After physio I had the appointment at the eye clinic. The appointment was in the out-patient clinic on the ground floor, I was taken down in a chair and left, I felt very self-conscious sitting in front of the general public in my pyjamas and fetching white support socks! The ophthalmologist told me the nerves had been damaged as a result of the pressure of my lying face down for so long during surgery. The damage was quite severe and I was told it was an unknown whether it would improve, or if it did improve, by how much. It was a wait and see situation. In the mean time I was given a black eye patch so as the double vision wouldn’t affect my efforts to walk.
In the afternoon I had an appointment at the speech and language department for the video x-ray assessment of my swallow. Just before I went to it, I had been trying to adjust my feeding tube myself as it had been knocked during the eye tests. I somehow managed to nearly pull it out! The nurse had to take it out and I begged him to leave it out! He said he would leave it out until I returned from my appointment, but because I wasn’t managing to eat the puréed food he would need to insert it again. I explained to the speech therapist what had happened and she said that I was able to leave it out on the condition that I ate and drank enough and she would monitor my food chart.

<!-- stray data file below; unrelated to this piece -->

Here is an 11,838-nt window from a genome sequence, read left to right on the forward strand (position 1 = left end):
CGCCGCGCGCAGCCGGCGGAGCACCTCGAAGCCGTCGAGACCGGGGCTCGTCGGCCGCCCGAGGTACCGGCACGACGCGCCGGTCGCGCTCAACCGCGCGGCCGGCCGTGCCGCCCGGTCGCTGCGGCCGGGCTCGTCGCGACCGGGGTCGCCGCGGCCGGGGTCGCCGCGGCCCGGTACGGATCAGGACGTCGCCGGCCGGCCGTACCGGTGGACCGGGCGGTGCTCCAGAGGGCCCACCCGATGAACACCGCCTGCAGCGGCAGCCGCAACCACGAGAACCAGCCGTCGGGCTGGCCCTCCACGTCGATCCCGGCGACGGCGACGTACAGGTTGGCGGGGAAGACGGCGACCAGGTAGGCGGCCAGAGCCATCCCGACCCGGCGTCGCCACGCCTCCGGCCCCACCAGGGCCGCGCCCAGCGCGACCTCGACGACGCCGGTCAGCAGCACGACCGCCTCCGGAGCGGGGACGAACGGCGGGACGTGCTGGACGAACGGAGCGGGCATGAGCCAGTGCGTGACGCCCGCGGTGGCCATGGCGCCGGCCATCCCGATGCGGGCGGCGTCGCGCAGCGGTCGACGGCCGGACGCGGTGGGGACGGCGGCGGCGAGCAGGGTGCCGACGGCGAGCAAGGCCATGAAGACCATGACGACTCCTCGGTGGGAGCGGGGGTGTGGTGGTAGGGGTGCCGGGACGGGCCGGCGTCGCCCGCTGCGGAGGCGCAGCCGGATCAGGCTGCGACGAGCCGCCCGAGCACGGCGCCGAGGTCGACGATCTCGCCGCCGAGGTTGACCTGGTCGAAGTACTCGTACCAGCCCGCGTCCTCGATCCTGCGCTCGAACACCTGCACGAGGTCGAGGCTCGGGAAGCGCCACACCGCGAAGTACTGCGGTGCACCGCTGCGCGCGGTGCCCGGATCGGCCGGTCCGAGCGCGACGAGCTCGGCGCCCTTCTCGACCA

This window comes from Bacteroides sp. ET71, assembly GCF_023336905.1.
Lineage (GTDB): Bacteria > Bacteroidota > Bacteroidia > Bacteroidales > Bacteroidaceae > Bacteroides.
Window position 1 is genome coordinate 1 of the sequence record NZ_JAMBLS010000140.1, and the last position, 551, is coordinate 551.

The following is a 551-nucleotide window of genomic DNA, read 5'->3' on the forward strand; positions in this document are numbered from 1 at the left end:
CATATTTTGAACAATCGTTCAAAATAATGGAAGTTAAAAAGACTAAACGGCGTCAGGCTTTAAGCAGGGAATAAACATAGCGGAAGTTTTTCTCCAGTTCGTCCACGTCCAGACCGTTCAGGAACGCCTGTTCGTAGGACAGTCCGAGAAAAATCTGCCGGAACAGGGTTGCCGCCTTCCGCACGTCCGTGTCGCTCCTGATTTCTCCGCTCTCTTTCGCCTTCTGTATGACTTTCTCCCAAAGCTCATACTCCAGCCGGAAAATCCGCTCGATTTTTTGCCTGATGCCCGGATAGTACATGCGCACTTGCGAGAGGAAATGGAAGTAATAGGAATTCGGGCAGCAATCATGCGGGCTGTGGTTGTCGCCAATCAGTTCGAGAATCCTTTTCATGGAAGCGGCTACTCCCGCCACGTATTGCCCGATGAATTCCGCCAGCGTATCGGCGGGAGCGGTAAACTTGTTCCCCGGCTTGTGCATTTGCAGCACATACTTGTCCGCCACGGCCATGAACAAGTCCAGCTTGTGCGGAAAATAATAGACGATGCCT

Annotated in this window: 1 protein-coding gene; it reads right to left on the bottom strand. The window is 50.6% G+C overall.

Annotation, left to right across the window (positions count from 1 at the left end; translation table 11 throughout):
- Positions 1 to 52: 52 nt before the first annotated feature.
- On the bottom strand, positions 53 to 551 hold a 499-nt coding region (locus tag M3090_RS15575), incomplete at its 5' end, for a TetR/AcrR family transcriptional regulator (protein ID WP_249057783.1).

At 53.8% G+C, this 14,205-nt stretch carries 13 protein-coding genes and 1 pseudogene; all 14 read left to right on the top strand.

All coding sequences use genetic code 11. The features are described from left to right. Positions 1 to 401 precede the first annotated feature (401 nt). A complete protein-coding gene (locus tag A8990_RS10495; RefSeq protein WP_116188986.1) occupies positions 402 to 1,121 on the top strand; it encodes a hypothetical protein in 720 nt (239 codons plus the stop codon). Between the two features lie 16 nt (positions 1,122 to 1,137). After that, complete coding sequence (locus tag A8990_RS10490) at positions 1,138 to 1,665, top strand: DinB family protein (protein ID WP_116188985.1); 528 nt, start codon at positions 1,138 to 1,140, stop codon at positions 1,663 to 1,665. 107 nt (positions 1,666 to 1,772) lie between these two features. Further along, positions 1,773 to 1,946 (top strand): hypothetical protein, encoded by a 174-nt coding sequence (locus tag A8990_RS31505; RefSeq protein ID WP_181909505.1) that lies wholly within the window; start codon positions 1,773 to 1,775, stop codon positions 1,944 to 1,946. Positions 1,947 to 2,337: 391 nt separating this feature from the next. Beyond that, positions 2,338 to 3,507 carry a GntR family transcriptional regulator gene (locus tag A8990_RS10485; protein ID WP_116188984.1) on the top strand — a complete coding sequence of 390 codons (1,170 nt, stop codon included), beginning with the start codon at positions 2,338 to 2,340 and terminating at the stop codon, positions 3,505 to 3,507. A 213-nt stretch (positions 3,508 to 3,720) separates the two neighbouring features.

During the assessment I was asked to drink barium liquid, I’m a fussy eater so it takes me some time to pick up the courage to taste anything new, so I asked if I could dip my finger in it first, as I couldn’t just take a sip without knowing what it tasted like! To my relief it tasted nice! I know I would still have had to drink it even if it tasted awful but it was the unknown of what it was going to taste like that I hated! As I drank it, x-rays were taken of my swallow to get a better understanding of my swallow process.